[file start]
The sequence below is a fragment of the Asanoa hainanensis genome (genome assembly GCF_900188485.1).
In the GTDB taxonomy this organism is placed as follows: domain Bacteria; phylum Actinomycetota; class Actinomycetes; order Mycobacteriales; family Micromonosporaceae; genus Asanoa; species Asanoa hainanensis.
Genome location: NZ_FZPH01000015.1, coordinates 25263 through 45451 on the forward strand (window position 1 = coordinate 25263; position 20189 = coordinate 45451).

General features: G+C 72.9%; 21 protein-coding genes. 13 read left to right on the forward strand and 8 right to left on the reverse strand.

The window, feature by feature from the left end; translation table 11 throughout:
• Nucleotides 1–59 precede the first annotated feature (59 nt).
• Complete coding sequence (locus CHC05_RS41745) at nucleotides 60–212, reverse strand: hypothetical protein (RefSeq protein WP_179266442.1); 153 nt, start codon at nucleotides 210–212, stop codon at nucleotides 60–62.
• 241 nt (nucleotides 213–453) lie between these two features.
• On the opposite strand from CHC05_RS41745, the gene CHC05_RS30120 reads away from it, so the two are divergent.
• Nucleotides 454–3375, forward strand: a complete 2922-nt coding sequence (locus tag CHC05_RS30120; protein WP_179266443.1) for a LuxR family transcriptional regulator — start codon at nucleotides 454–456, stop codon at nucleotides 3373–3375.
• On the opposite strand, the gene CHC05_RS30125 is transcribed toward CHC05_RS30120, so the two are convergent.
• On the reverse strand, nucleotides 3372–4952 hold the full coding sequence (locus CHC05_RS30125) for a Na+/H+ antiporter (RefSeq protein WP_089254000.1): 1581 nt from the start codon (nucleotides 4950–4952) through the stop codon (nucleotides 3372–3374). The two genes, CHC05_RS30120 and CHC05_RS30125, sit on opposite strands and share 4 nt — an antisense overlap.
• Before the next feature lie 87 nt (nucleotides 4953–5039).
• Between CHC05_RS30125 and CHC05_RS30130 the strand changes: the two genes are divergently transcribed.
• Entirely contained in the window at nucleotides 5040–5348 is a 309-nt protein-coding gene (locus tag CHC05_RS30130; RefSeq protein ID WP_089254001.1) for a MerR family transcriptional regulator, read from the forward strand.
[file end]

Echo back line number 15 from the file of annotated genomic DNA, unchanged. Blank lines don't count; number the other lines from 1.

• Entirely contained in the window at nucleotides 5040–5348 is a 309-nt protein-coding gene (locus tag CHC05_RS30130; RefSeq protein ID WP_089254001.1) for a MerR family transcriptional regulator, read from the forward strand.